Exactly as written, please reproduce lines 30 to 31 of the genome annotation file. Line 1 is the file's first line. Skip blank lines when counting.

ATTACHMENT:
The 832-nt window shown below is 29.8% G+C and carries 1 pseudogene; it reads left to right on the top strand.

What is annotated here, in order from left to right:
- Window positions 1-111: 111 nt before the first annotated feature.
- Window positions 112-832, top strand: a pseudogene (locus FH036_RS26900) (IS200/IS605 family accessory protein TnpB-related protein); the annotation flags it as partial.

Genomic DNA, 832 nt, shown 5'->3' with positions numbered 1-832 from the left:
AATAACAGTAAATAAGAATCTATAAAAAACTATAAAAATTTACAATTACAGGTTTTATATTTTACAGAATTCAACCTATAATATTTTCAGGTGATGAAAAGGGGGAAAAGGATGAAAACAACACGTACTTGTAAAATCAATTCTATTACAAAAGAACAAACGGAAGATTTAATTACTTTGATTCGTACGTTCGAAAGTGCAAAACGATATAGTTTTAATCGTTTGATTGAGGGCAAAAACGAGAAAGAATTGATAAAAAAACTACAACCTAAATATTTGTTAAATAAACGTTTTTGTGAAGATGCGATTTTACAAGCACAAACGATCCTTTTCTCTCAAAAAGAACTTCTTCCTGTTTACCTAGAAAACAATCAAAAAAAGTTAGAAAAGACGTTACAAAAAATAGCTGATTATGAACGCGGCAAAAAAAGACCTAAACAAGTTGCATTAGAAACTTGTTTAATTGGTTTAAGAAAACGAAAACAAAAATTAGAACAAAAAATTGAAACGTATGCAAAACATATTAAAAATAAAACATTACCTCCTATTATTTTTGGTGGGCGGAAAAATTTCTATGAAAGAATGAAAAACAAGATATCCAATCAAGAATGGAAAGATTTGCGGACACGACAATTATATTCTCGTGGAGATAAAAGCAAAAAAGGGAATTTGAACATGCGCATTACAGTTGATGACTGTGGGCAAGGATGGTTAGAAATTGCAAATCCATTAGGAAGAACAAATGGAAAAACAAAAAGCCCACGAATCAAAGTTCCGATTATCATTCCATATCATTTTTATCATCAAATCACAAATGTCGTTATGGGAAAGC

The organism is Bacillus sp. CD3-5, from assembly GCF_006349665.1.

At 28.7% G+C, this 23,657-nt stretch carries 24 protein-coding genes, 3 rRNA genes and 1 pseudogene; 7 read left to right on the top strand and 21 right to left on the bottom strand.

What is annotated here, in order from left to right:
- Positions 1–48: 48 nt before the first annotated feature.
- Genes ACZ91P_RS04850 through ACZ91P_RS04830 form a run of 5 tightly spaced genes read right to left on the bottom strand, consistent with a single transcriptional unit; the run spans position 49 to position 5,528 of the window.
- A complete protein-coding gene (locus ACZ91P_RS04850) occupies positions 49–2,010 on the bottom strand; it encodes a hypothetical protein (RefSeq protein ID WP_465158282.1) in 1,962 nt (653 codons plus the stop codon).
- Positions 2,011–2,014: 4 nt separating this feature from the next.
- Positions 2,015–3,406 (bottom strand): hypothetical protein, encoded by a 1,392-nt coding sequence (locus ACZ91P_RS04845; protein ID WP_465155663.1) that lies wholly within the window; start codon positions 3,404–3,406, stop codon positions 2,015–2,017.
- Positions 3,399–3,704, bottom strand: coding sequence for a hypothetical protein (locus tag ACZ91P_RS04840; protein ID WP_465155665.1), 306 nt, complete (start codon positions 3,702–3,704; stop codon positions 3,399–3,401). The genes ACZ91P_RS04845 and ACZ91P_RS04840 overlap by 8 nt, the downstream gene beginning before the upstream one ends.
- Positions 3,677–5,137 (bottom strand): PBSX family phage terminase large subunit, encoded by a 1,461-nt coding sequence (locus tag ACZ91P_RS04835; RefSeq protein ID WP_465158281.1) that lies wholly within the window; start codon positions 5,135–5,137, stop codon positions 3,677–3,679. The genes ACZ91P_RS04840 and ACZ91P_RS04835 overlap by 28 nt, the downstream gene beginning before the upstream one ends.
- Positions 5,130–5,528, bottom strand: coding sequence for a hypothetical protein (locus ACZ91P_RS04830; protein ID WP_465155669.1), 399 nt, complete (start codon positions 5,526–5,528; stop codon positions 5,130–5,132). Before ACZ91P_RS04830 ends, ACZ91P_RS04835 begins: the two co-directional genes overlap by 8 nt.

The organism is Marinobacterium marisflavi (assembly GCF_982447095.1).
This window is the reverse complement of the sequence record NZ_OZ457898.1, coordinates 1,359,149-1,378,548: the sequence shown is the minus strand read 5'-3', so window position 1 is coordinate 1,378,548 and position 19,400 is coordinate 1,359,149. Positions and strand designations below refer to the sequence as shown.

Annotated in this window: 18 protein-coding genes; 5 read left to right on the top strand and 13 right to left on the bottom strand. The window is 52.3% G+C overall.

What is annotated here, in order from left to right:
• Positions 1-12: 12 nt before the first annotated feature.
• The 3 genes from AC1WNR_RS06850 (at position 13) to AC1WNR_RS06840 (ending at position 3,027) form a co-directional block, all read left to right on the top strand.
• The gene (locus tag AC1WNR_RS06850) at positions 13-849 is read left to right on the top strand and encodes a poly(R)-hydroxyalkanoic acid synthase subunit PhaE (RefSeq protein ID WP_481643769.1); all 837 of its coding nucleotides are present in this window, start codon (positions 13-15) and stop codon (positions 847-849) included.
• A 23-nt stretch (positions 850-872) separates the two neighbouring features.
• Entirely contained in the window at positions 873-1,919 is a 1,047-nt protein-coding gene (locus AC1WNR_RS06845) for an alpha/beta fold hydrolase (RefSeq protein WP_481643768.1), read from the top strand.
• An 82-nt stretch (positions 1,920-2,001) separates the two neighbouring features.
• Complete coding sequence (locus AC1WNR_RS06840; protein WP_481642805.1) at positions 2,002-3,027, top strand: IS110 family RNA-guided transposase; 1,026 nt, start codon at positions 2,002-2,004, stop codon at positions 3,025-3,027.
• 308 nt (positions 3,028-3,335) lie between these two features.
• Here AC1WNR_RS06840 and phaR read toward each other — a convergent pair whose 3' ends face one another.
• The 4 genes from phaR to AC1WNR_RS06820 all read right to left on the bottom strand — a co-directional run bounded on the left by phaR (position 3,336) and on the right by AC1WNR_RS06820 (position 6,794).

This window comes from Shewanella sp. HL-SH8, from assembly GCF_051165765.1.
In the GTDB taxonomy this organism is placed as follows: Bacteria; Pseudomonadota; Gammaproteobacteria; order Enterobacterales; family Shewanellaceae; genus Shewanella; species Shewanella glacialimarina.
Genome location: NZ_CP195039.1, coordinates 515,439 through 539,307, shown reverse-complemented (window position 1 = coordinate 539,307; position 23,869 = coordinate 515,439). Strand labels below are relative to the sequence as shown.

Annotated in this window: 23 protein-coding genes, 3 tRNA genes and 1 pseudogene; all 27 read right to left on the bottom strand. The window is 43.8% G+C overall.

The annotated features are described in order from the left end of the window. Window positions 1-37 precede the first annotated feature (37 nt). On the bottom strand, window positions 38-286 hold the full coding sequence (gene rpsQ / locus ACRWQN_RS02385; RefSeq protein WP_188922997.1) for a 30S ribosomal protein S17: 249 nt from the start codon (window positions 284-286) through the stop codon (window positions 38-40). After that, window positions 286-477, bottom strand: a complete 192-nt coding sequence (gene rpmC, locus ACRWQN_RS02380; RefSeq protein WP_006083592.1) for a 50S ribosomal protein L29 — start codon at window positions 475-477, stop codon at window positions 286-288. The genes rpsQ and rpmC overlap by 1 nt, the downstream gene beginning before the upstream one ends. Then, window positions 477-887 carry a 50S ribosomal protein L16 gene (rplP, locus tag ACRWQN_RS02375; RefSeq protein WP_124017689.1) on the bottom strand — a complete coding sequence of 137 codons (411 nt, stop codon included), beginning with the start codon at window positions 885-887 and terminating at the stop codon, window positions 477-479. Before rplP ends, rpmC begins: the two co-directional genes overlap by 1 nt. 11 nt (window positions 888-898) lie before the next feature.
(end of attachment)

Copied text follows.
• Here AC1WNR_RS06840 and phaR read toward each other — a convergent pair whose 3' ends face one another.
• The 4 genes from phaR to AC1WNR_RS06820 all read right to left on the bottom strand — a co-directional run bounded on the left by phaR (position 3,336) and on the right by AC1WNR_RS06820 (position 6,794).